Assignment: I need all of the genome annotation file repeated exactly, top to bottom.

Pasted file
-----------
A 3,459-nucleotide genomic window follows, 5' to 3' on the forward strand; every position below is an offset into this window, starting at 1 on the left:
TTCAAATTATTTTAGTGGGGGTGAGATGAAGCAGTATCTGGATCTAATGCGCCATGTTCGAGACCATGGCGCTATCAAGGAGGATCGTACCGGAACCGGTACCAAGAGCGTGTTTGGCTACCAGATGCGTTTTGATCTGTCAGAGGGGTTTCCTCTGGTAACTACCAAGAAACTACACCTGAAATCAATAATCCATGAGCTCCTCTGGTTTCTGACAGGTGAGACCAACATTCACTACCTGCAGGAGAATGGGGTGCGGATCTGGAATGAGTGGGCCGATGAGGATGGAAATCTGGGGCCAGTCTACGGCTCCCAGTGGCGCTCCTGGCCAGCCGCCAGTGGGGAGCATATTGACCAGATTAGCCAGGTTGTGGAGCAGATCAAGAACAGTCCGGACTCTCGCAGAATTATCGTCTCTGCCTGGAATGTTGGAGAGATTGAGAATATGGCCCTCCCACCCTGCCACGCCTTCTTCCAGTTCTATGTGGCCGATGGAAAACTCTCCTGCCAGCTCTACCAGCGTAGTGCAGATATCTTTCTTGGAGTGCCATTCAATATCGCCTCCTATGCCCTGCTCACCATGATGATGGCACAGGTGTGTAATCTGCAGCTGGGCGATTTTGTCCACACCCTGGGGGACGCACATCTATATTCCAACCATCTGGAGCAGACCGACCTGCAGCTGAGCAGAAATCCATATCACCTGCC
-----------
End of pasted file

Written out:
A 3,459-nucleotide genomic window follows, 5' to 3' on the forward strand; every position below is an offset into this window, starting at 1 on the left:
TTCAAATTATTTTAGTGGGGGTGAGATGAAGCAGTATCTGGATCTAATGCGCCATGTTCGAGACCATGGCGCTATCAAGGAGGATCGTACCGGAACCGGTACCAAGAGCGTGTTTGGCTACCAGATGCGTTTTGATCTGTCAGAGGGGTTTCCTCTGGTAACTACCAAGAAACTACACCTGAAATCAATAATCCATGAGCTCCTCTGGTTTCTGACAGGTGAGACCAACATTCACTACCTGCAGGAGAATGGGGTGCGGATCTGGAATGAGTGGGCCGATGAGGATGGAAATCTGGGGCCAGTCTACGGCTCCCAGTGGCGCTCCTGGCCAGCCGCCAGTGGGGAGCATATTGACCAGATTAGCCAGGTTGTGGAGCAGATCAAGAACAGTCCGGACTCTCGCAGAATTATCGTCTCTGCCTGGAATGTTGGAGAGATTGAGAATATGGCCCTCCCACCCTGCCACGCCTTCTTCCAGTTCTATGTGGCCGATGGAAAACTCTCCTGCCAGCTCTACCAGCGTAGTGCAGATATCTTTCTTGGAGTGCCATTCAATATCGCCTCCTATGCCCTGCTCACCATGATGATGGCACAGGTGTGTAATCTGCAGCTGGGCGATTTTGTCCACACCCTGGGGGACGCACATCTATATTCCAACCATCTGGAGCAGACCGACCTGCAGCTGAGCAGAAATCCATATCACCTGCC